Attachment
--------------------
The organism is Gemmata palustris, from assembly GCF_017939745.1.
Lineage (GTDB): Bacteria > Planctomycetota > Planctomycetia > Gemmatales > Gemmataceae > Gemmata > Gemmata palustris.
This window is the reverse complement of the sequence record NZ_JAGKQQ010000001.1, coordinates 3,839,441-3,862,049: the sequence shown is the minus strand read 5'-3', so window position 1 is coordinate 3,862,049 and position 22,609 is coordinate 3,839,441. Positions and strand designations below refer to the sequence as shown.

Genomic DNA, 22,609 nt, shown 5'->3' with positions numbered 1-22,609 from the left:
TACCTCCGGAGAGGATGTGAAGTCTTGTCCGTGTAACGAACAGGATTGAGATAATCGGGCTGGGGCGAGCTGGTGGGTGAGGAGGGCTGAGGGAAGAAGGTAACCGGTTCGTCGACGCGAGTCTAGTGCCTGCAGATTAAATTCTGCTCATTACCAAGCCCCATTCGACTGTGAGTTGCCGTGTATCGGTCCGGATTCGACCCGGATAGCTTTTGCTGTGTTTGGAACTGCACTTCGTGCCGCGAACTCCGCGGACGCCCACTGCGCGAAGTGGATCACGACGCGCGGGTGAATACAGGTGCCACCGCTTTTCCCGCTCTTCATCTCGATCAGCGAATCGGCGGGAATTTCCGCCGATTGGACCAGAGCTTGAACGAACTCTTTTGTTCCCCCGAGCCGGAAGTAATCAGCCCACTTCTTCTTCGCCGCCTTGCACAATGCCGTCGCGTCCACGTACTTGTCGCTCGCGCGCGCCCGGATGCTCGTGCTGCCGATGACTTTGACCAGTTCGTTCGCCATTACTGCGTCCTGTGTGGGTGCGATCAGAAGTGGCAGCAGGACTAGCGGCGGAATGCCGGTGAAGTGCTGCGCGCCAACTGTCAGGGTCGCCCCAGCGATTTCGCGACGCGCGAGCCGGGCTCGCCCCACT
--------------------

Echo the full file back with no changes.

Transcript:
The organism is Gemmata palustris, from assembly GCF_017939745.1.
Lineage (GTDB): Bacteria > Planctomycetota > Planctomycetia > Gemmatales > Gemmataceae > Gemmata > Gemmata palustris.
This window is the reverse complement of the sequence record NZ_JAGKQQ010000001.1, coordinates 3,839,441-3,862,049: the sequence shown is the minus strand read 5'-3', so window position 1 is coordinate 3,862,049 and position 22,609 is coordinate 3,839,441. Positions and strand designations below refer to the sequence as shown.

Genomic DNA, 22,609 nt, shown 5'->3' with positions numbered 1-22,609 from the left:
TACCTCCGGAGAGGATGTGAAGTCTTGTCCGTGTAACGAACAGGATTGAGATAATCGGGCTGGGGCGAGCTGGTGGGTGAGGAGGGCTGAGGGAAGAAGGTAACCGGTTCGTCGACGCGAGTCTAGTGCCTGCAGATTAAATTCTGCTCATTACCAAGCCCCATTCGACTGTGAGTTGCCGTGTATCGGTCCGGATTCGACCCGGATAGCTTTTGCTGTGTTTGGAACTGCACTTCGTGCCGCGAACTCCGCGGACGCCCACTGCGCGAAGTGGATCACGACGCGCGGGTGAATACAGGTGCCACCGCTTTTCCCGCTCTTCATCTCGATCAGCGAATCGGCGGGAATTTCCGCCGATTGGACCAGAGCTTGAACGAACTCTTTTGTTCCCCCGAGCCGGAAGTAATCAGCCCACTTCTTCTTCGCCGCCTTGCACAATGCCGTCGCGTCCACGTACTTGTCGCTCGCGCGCGCCCGGATGCTCGTGCTGCCGATGACTTTGACCAGTTCGTTCGCCATTACTGCGTCCTGTGTGGGTGCGATCAGAAGTGGCAGCAGGACTAGCGGCGGAATGCCGGTGAAGTGCTGCGCGCCAACTGTCAGGGTCGCCCCAGCGATTTCGCGACGCGCGAGCCGGGCTCGCCCCACT